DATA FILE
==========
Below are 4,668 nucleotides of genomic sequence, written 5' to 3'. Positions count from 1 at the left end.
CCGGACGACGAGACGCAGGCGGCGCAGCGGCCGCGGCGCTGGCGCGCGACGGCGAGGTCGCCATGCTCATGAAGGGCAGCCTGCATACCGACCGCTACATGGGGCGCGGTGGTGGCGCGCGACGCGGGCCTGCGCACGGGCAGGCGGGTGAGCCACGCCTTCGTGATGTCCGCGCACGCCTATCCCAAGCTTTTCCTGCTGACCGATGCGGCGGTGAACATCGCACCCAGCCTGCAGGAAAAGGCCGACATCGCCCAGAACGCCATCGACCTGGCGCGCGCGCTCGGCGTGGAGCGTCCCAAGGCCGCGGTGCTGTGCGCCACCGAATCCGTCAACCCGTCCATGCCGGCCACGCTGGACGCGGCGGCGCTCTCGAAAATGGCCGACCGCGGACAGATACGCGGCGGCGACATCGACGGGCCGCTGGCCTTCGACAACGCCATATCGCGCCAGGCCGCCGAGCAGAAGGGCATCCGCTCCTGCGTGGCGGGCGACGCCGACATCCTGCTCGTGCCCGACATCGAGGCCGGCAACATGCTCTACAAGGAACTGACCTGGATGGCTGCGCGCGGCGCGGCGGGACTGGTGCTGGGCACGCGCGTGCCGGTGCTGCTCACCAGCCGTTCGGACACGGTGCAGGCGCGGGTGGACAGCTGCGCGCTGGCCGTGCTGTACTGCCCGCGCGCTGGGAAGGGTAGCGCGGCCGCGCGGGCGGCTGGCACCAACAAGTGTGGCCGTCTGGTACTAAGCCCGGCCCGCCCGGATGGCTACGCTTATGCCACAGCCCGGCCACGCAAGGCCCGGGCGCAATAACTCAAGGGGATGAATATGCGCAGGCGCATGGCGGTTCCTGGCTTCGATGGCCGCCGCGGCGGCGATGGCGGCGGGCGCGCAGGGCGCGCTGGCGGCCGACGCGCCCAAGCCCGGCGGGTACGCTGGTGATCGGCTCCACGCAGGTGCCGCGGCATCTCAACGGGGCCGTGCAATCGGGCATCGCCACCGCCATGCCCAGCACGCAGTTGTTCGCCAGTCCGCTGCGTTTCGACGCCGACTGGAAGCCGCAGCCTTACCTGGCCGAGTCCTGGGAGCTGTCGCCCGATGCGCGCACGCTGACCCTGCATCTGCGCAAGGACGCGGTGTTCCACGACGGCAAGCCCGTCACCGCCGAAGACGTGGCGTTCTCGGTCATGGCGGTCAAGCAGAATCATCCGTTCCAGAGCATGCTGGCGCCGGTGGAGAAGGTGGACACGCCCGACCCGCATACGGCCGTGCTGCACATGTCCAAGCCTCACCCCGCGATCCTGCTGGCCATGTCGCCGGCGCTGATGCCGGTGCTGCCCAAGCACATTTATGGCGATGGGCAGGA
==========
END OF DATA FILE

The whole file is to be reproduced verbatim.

Below are 4,668 nucleotides of genomic sequence, written 5' to 3'. Positions count from 1 at the left end.
CCGGACGACGAGACGCAGGCGGCGCAGCGGCCGCGGCGCTGGCGCGCGACGGCGAGGTCGCCATGCTCATGAAGGGCAGCCTGCATACCGACCGCTACATGGGGCGCGGTGGTGGCGCGCGACGCGGGCCTGCGCACGGGCAGGCGGGTGAGCCACGCCTTCGTGATGTCCGCGCACGCCTATCCCAAGCTTTTCCTGCTGACCGATGCGGCGGTGAACATCGCACCCAGCCTGCAGGAAAAGGCCGACATCGCCCAGAACGCCATCGACCTGGCGCGCGCGCTCGGCGTGGAGCGTCCCAAGGCCGCGGTGCTGTGCGCCACCGAATCCGTCAACCCGTCCATGCCGGCCACGCTGGACGCGGCGGCGCTCTCGAAAATGGCCGACCGCGGACAGATACGCGGCGGCGACATCGACGGGCCGCTGGCCTTCGACAACGCCATATCGCGCCAGGCCGCCGAGCAGAAGGGCATCCGCTCCTGCGTGGCGGGCGACGCCGACATCCTGCTCGTGCCCGACATCGAGGCCGGCAACATGCTCTACAAGGAACTGACCTGGATGGCTGCGCGCGGCGCGGCGGGACTGGTGCTGGGCACGCGCGTGCCGGTGCTGCTCACCAGCCGTTCGGACACGGTGCAGGCGCGGGTGGACAGCTGCGCGCTGGCCGTGCTGTACTGCCCGCGCGCTGGGAAGGGTAGCGCGGCCGCGCGGGCGGCTGGCACCAACAAGTGTGGCCGTCTGGTACTAAGCCCGGCCCGCCCGGATGGCTACGCTTATGCCACAGCCCGGCCACGCAAGGCCCGGGCGCAATAACTCAAGGGGATGAATATGCGCAGGCGCATGGCGGTTCCTGGCTTCGATGGCCGCCGCGGCGGCGATGGCGGCGGGCGCGCAGGGCGCGCTGGCGGCCGACGCGCCCAAGCCCGGCGGGTACGCTGGTGATCGGCTCCACGCAGGTGCCGCGGCATCTCAACGGGGCCGTGCAATCGGGCATCGCCACCGCCATGCCCAGCACGCAGTTGTTCGCCAGTCCGCTGCGTTTCGACGCCGACTGGAAGCCGCAGCCTTACCTGGCCGAGTCCTGGGAGCTGTCGCCCGATGCGCGCACGCTGACCCTGCATCTGCGCAAGGACGCGGTGTTCCACGACGGCAAGCCCGTCACCGCCGAAGACGTGGCGTTCTCGGTCATGGCGGTCAAGCAGAATCATCCGTTCCAGAGCATGCTGGCGCCGGTGGAGAAGGTGGACACGCCCGACCCGCATACGGCCGTGCTGCACATGTCCAAGCCTCACCCCGCGATCCTGCTGGCCATGTCGCCGGCGCTGATGCCGGTGCTGCCCAAGCACATTTATGGCGATGGGCAGGA